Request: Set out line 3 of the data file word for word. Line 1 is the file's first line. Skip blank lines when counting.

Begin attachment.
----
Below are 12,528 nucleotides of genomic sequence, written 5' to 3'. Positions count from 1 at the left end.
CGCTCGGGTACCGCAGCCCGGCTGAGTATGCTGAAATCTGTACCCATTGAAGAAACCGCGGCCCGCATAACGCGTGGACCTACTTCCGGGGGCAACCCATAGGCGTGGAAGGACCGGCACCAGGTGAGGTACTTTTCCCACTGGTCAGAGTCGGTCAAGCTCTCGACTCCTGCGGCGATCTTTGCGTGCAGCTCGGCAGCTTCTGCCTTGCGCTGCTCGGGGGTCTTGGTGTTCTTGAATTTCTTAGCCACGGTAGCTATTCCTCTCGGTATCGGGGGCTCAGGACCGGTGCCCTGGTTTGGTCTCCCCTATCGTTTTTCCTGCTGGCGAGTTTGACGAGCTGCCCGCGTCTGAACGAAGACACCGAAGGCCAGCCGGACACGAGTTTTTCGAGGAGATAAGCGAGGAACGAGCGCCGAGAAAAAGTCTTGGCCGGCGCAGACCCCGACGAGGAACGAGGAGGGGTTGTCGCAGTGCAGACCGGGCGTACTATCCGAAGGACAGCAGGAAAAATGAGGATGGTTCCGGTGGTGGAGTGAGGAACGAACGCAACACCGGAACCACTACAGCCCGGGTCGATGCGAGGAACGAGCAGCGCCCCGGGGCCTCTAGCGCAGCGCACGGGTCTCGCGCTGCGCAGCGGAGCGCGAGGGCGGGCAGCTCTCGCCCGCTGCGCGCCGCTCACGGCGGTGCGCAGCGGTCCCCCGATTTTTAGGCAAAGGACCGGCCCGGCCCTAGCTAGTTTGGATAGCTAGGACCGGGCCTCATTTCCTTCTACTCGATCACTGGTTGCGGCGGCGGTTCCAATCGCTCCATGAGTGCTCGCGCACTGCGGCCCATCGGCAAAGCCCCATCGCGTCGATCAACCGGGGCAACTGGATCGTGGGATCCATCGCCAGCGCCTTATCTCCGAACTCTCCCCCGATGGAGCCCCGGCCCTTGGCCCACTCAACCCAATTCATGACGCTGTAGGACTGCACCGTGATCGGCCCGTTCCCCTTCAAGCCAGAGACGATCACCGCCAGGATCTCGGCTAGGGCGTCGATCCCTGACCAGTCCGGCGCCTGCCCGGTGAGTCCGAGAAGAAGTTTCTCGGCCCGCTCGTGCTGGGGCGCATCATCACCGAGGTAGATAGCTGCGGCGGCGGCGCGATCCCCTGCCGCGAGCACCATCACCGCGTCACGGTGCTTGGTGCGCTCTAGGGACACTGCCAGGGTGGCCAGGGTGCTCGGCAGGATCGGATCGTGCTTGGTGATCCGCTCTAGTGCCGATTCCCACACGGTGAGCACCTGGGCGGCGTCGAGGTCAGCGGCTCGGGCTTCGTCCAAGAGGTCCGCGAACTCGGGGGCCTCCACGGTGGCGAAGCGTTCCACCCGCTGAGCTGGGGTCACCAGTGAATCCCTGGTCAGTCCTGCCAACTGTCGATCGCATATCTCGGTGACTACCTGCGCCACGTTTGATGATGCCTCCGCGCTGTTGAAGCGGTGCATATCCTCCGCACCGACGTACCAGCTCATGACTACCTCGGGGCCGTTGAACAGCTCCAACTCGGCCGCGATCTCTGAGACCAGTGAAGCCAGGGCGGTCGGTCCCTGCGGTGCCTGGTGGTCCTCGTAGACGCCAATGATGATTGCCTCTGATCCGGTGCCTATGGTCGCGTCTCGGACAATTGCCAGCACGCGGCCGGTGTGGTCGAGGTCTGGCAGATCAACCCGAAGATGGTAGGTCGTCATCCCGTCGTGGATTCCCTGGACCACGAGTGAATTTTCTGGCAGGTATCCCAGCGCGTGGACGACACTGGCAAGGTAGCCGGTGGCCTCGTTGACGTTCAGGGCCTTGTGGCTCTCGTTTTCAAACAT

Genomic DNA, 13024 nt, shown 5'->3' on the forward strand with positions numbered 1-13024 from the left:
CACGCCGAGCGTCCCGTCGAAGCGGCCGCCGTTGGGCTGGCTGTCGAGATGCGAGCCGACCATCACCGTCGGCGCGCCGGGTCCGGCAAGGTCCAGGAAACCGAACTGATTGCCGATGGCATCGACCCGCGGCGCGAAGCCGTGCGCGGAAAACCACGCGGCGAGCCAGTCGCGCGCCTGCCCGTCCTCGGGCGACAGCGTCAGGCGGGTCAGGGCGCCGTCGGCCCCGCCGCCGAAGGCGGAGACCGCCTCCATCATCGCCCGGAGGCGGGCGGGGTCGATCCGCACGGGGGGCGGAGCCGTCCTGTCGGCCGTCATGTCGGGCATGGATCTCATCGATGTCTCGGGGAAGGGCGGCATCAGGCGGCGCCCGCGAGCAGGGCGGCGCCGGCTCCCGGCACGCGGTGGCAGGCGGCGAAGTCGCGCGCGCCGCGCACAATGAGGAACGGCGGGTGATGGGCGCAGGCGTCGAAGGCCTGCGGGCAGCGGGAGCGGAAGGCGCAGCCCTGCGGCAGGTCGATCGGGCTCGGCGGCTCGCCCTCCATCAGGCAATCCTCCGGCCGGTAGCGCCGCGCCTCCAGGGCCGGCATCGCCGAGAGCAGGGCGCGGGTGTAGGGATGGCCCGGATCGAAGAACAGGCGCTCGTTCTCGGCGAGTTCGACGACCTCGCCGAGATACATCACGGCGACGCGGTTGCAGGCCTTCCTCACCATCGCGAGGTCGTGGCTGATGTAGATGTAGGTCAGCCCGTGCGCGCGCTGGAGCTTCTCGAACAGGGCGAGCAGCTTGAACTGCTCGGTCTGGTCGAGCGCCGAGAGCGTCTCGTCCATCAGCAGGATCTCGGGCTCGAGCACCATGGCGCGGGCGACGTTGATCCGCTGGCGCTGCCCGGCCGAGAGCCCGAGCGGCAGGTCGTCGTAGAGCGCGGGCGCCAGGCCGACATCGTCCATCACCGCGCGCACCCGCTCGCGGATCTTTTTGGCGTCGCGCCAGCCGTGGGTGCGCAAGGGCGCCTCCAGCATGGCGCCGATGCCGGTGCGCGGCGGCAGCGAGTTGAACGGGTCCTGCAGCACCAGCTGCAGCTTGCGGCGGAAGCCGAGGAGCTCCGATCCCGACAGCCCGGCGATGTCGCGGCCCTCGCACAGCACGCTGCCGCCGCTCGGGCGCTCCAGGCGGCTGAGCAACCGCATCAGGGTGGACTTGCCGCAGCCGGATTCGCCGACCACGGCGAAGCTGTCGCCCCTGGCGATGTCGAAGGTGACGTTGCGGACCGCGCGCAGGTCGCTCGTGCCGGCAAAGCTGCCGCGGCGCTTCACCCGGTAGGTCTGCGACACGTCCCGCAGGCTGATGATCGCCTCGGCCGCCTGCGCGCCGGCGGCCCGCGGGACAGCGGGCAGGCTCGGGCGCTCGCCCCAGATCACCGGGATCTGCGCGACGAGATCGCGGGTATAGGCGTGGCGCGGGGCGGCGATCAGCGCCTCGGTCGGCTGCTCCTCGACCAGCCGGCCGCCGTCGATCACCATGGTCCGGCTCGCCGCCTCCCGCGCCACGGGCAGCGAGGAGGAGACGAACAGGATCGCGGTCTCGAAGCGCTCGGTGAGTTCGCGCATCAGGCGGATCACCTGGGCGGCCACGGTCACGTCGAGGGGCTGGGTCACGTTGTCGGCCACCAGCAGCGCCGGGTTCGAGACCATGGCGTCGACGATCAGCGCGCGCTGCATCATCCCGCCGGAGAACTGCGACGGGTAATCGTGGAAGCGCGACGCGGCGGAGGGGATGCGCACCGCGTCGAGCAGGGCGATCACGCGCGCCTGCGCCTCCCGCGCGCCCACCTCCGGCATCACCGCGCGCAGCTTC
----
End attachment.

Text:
Genomic DNA, 13024 nt, shown 5'->3' on the forward strand with positions numbered 1-13024 from the left: